Daugherty sentenced to 15 years on conspiracy charge

Wanda English Burnett

After hearing from Ripley County Prosecutor Ric Hertel, defense attorney Bill Dillon, a pre-sentence investigation report, and the defendant himself, Judge Carl Taul sentenced Jason Q. Daugherty, 33, of Versailles, to 15 years in prison.

It wasn’t necessarily the recommendation of the probation pre-sentence report or the defense attorney, but the prosecutor was happy with it. “I think the Judge gave the case a lot of consideration,” Hertel told the Osgood Journal just after the sentence came down on Monday afternoon in Ripley County Circuit Court.
Dillon asked of the judge, “Do you put them (drug addicts) in jail and throw away the key?” He said he felt that through the right kind of treatment his client could be a productive member of society.

The sentence was given after a jury found Daugherty guilty on a Conspiracy to Manufacture Meth on September 30. However, Daugherty did not attend the last day of trial and police had to round him up for the sentencing.

Judge Taul told the defendant, “Frankly, Mr. Daugherty, there’s not a lot that leads me to believe that probation would be good for you.”

The Judge cited several probation revocations Daugherty had on his prior criminal history record. He said while Daugherty’s criminal history is not severe, it’s lengthy. He also noted that he felt due to the fact the defendant owes more than $30,000 in back child support, picked up an additional criminal charge while on probation, that he doesn’t respect the court or the legal system.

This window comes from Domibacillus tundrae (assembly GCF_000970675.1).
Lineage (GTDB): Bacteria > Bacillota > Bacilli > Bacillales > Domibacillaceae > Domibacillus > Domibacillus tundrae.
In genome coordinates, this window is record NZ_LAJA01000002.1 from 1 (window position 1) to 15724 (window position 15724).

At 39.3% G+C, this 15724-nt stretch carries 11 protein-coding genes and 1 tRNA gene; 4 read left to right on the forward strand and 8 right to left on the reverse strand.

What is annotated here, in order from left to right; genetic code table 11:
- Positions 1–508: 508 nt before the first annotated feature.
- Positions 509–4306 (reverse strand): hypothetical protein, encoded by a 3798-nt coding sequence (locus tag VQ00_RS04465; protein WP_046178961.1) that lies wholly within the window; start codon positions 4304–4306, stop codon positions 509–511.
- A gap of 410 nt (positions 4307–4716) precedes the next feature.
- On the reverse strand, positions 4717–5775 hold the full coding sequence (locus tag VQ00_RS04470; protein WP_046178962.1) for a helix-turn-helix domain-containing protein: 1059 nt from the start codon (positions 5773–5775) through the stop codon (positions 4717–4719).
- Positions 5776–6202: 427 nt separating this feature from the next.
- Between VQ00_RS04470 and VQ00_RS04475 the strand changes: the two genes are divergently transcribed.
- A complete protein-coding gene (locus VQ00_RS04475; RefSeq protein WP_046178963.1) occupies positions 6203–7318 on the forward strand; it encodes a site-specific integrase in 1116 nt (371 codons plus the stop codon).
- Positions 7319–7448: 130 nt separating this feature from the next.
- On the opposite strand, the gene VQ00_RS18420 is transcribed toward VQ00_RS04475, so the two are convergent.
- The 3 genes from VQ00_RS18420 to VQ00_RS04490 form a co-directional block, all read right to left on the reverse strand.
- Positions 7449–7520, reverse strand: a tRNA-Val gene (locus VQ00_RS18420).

He ordered that the balance of the $5,000 bond paid by Daugherty would go to his children for child support arrears, after administrative fees were taken out.

Dillon had asked for a more lenient sentence saying that his client was addicted to drugs and had never had the chance for rehabilitation. While Daugherty did not take the stand during trial, he did speak at the sentencing hearing. When asked why he cooked meth, he replied, “To feed my habit.” A habit he says he still struggles with. He told the court the reason he didn’t show up for the last day of trial was to get high.

The court would hear that Daugherty has had a drug problem since high school when he used marijuana and some meth. While it wasn’t crippling in the early part of his life after school, he became a heavier user of meth and by 2006 was in serious trouble with the drug habit.

The Judge said “I cannot ignore reality,” and told the defendant through programs of the legal system, he could possibly have his prison sentence reduced by half. But, he would have to avail himself to the GED program, furthering education and have good behavior.

Two Ripley County Jail employees escorted the defendant along to court from the Ripley County Jail, with Chief Deputy David Pippin.